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If you haven’t yet fielded any questions from clients about initial coin offerings (ICOs), be prepared. With thousands of ICOs having already launched, investor interest is growing. Given the risks, however, you will want to urge caution when discussing this frothy and unreliable market.

Some people label ICOs as cryptocurrencies, and some call them securities. But what are they really, and how do they work?

ICOs provide launch funding for businesses that run on blockchain technology. Unlike traditional technology startups, such as Airbnb Inc., which makes money as an intermediary by taking a cut from every transaction it processes, blockchain-based systems usually are built to disintermediate by taking the middleman out of the equation and letting people transact directly.

If they’re not acting as middlemen, how do these companies make money? That’s where the ICO comes in.

When people transact with each other through these blockchain-based companies, they use cryptocurrency tokens. Each service creates its own token, which users of the service then use to pay each other.

For example, users of a blockchain-based Airbnb clone (there are several) will use that service’s own tokens to book accommodation directly with each other. Users collecting tokens can then use them to pay others for the same service, or they can cash them in for another service’s tokens, or for fiat currency. To do this, they’ll sell them on cryptocurrency exchanges.

In an ICO, the company’s founders create and sell off tokens to fund the development of the blockchain-based service. Buyers hope that the exchange value of the tokens will increase compared with other tokens or to fiat currency. This will enable them to sell the tokens in the future for a profit.

In some cases, companies may still operate as middlemen, but use an ICO as an easier way to raise funds. In this case, the tokens also may pay their holders a share of a company’s overall profit on an ongoing basis. Either way, an ICO is an end-run around traditional financing methods such as venture capital.

As blockchain technology matures, ICOs are becoming easier to create. Many of them are being launched on the Ethereum blockchain technology platform.

“It’s very easy to whip up a currency, a coin or a token, push it out on the Ethereum platform and you control the distribution and all the different metrics of the project,” says Anthony Di Iorio, founder and CEO of Toronto-based blockchain company Decentral Inc. and one of the founders of Ethereum. “People are using [ICOs] to raise capital to fund ideas and projects. It’s very hot, full of risk, and potentially full of reward.”

The risk is something that has caught regulators’ attention. For several years, ICO organizers deliberately avoided calling the tokens securities to stay out of regulatory scope. More recently, however, that option has disappeared.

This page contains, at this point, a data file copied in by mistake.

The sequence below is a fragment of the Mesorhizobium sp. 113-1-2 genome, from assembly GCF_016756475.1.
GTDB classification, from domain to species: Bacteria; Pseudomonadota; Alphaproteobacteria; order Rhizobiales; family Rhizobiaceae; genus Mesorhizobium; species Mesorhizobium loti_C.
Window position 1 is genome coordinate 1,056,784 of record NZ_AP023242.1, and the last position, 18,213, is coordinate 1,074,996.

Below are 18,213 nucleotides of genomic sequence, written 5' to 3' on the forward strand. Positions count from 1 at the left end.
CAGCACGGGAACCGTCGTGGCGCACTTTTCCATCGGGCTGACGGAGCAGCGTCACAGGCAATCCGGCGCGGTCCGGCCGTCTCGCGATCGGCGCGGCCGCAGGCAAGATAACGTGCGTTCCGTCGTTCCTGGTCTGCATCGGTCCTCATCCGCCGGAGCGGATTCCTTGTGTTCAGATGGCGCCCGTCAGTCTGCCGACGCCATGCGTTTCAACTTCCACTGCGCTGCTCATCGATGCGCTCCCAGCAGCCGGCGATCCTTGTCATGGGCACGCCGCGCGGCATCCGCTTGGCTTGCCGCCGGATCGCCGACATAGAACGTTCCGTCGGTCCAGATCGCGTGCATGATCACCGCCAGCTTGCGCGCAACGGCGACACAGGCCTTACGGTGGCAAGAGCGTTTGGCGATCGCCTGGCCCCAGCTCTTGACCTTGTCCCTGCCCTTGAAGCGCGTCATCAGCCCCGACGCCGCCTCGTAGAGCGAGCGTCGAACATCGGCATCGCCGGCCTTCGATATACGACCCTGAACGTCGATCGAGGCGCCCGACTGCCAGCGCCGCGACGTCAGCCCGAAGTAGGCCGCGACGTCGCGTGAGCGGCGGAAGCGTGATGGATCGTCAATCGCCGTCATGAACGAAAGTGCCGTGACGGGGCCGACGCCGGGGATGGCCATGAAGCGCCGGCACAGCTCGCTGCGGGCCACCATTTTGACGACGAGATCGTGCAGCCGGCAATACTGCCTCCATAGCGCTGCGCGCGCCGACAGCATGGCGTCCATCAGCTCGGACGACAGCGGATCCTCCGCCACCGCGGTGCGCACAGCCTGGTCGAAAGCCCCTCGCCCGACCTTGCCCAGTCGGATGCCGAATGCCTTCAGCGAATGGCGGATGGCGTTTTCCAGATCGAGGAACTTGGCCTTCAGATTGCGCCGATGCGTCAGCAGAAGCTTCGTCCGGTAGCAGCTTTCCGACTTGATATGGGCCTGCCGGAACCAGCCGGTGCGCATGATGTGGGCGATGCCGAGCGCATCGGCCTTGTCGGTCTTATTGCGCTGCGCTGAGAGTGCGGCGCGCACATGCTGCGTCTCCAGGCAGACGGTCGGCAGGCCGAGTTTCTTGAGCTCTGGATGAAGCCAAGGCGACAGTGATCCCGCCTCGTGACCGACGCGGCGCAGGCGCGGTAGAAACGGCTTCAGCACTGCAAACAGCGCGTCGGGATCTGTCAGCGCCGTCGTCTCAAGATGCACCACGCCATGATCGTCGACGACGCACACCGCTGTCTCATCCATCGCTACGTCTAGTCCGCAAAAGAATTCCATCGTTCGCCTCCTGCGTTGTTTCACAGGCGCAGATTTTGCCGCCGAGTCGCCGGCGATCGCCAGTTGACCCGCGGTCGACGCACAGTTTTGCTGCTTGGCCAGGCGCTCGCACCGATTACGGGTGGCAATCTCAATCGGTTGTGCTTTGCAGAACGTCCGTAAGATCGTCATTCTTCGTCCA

The U.S. Securities and Exchange Commission (SEC) issued guidance on ICOs in June 2017, analyzing a collapsed blockchain-based organization called the DAO. The SEC determined that the DAO’s tokens were securities, and therefore fell under existing securities regulations. Since then, at least one U.S.-based company — Munchee Inc — cancelled its ICO offering and reimbursed investors following the SEC’s intervention.

In Canada, the Canadian Securities Administrators (CSA) also outlined rules on ICOs in an August 2017 staff notice that seemed to place many tokens under existing security regulations, but reserved the right to assess each ICO on its own merit. Some ICOs have gained an exemption under the CSA’s sandbox initiative, which lets provincial regulators give fintech companies a temporary pass to encourage startup innovation.

Having explained ICOs to clients, advisors will find themselves fielding the next question: “Should I invest in one?”

The answer should be to tread with care — even more so than with traditional investments — as there’s potential for fraud. Experts point to warning signs, such as companies seeking investment with no product and little information about the management team. Di Iorio has advised on several ICO projects and counsels caution.

“There are so many projects out there,” he warns, “and most of them are predicated on basically a white paper that is just an idea.”

There also are many legitimate projects, but investors may find themselves playing in highly volatile markets. For example, Ethereum launched its own token, called ether, in 2014. From a value of less than US$2 in 2015, it peaked at US$1,410 in mid-January, but then dipped to US$684 in early February.

Many ICOs are akin to unregulated penny stocks. There will doubtless be some gems in the gravel, but finding and exploiting them at just the right time is not for the faint-hearted.

This is the third article in a three-part series on blockchain.